Despite efforts to grow sales in China and expand the Cadillac line, General Motors plans to reduce the number of platforms or vehicle architecture it will support across the globe even as it continues to roll out new vehicles to win over new customers.
The reduction in the number of platforms will give GM a chance to exploit economies of scale and also improve relations with suppliers, GM Chief Executive Officer Mary Barra told analysts during the a meeting at GM’s Milford Proving Ground outside Detroit yesterday.
At the same time, GM will continue to keep its product pipeline filled with new vehicles, she said.
The perception that GM has relatively little to show – emphasized in the influential “Car Wars” study published by Merrill Lynch – now that its new trucks and SUVs such as the Chevrolet Tahoe and Chevrolet Suburban, Cadillac Escalade and Chevrolet Colorado and GMC Canyon have been introduced, is simply wrong, GM officials said.
Mark Reuss, head of GM’s product development, said during the next several months GM will roll out several new products, including revised versions of the Chevrolet Cruze, Chevrolet Malibu and Chevrolet Equinox and a new crossover for Buick that is slotted to slip in between the Buick Encore and Buick Enclave.
GM will also plans to roll out a new Cadillac SRX along with the full-size CT6, the ATS Coupe-V and a new version of the Chevrolet Volt, which will make its debut at the North American International Auto Show in Detroit. The new Volt will feature, among other things, a new interior and employ new battery chemistry, he said. GM is also working on a new battery electric vehicle for the Chevrolet line.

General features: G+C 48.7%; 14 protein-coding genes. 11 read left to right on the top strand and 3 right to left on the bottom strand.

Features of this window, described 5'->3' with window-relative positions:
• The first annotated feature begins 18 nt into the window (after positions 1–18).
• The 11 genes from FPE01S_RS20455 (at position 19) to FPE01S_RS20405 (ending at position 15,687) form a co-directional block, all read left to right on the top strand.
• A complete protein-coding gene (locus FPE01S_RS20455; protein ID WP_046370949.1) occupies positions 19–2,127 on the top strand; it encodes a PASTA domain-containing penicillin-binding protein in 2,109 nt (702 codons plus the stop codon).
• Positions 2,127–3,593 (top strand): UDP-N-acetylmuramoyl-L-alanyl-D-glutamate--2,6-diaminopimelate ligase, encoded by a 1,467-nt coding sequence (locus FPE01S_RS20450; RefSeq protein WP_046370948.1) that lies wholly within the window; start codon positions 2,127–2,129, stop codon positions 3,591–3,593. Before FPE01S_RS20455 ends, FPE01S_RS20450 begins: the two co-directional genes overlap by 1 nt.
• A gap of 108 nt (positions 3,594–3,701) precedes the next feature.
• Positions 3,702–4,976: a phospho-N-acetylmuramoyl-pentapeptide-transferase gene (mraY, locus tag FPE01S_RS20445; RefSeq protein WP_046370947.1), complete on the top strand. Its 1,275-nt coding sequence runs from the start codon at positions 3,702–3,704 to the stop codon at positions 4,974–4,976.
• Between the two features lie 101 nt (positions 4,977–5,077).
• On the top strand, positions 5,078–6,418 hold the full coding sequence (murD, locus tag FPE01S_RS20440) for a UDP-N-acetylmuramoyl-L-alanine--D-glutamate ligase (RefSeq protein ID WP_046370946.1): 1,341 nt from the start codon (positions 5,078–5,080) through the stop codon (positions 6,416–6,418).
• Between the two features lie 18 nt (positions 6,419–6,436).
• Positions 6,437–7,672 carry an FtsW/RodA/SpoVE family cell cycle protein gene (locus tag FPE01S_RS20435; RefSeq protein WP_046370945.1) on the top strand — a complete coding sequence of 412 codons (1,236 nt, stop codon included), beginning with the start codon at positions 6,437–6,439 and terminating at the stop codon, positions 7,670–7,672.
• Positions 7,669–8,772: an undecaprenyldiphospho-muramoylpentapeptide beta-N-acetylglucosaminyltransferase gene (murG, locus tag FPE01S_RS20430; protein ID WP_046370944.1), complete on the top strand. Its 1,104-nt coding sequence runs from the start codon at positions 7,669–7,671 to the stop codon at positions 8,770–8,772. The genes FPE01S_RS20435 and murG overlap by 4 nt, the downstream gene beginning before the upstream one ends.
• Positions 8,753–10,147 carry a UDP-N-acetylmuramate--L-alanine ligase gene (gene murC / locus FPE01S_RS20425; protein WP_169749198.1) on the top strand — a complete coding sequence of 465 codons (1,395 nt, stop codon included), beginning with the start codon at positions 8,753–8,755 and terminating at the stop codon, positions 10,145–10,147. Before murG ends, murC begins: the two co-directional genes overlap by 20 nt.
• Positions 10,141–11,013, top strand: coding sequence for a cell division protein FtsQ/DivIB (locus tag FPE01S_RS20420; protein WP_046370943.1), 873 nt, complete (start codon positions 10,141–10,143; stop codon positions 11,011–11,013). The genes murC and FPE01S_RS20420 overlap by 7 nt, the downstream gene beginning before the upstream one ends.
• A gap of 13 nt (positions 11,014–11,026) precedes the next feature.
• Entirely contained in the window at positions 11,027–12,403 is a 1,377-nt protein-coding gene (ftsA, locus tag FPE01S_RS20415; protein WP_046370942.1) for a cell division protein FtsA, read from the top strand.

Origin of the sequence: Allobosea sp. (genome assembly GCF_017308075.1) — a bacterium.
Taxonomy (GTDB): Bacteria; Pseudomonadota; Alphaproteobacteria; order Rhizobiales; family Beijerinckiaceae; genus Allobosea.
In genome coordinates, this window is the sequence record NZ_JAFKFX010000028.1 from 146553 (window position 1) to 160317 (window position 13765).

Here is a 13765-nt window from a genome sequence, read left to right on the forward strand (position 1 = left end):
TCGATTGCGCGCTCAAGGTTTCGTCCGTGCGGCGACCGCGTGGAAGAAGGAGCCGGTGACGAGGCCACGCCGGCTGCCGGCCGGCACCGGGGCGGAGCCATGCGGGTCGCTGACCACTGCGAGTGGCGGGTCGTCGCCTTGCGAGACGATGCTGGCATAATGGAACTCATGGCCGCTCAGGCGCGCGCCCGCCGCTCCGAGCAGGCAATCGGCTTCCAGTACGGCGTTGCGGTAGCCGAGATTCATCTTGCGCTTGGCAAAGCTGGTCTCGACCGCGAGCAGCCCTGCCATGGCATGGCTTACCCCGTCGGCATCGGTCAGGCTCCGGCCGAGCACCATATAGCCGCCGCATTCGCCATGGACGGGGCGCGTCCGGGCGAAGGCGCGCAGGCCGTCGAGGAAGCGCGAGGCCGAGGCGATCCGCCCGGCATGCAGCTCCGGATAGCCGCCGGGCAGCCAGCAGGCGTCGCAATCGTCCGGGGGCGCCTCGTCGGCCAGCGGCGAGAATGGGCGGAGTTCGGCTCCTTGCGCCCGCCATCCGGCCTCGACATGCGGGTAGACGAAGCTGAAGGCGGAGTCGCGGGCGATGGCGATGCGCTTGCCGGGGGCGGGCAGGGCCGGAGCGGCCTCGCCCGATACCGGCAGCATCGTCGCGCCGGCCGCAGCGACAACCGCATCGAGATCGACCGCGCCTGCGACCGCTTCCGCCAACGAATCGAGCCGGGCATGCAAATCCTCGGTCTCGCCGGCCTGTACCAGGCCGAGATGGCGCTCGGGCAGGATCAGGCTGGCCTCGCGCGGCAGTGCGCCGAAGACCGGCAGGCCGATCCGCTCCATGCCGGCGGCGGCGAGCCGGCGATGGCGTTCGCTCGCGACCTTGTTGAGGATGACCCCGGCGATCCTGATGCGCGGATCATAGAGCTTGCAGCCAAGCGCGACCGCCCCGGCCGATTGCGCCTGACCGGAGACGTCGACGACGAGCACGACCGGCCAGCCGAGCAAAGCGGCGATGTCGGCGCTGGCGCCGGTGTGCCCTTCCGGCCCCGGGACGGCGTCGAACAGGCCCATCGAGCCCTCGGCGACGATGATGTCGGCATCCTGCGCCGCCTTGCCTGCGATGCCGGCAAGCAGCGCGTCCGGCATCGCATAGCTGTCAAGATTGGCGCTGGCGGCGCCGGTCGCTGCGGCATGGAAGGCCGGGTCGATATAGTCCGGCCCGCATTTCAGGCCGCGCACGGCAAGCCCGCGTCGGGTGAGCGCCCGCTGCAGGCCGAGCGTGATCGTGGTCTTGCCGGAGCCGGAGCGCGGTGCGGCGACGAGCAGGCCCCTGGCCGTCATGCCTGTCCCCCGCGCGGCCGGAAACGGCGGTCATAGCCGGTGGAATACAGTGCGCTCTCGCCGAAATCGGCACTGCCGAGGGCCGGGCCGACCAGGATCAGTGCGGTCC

Reuss also explained that GM is moving forward to reduce the complexity of the engineering behind its vehicle line, which will help reduce costs and GM hopes also lead to better relations with suppliers.
In 2010, after it emerged from bankruptcy, GM was using eight different “core” vehicle architectures and 22 different regional vehicle architectures, which meant that only 39% of GM’s total volume was on the core or global architecture.
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Reuss said GM has been re-organizing its vehicle development process. Consequently, in 2015 it will have reduced the number of regional architectures supported by engineering groups in Europe, North and South America and Asia, to 12 and have raised the number of core architectures to 14, which will account for 75% of the company’s global production volume.
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By 2020, GM’s strategy call for reducing the number of core products to 11 and for the introduction of two new vehicle sets that can support multiple products and only two regional vehicle architectures. By 2025, the strategy calls for GM to support only four different vehicles sets worldwide. The sets would include front- and rear-wheel-drive architecture for passenger cars and crossovers, separate architectures for sport-utility vehicles and a fourth architecture for trucks.
The vehicle sets would be flexible enough to support multiple vehicles, but include common parts that are critical but invisible to the customers such as the wiring that support a vehicles battery. By making many parts standard, GM will be able to better control quality, Reuss said.
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The overall strategy is very similar to those employed by global rivals such as Ford Motor Co. and Volkswagen AG.
At the same time, GM is moving to award key suppliers longer-term contracts and to treat suppliers more as partners rather than adversaries. Ultimately, GM wants better relations with suppliers, added Reuss, who noted that historically GM’s relations with suppliers have been acrimonious.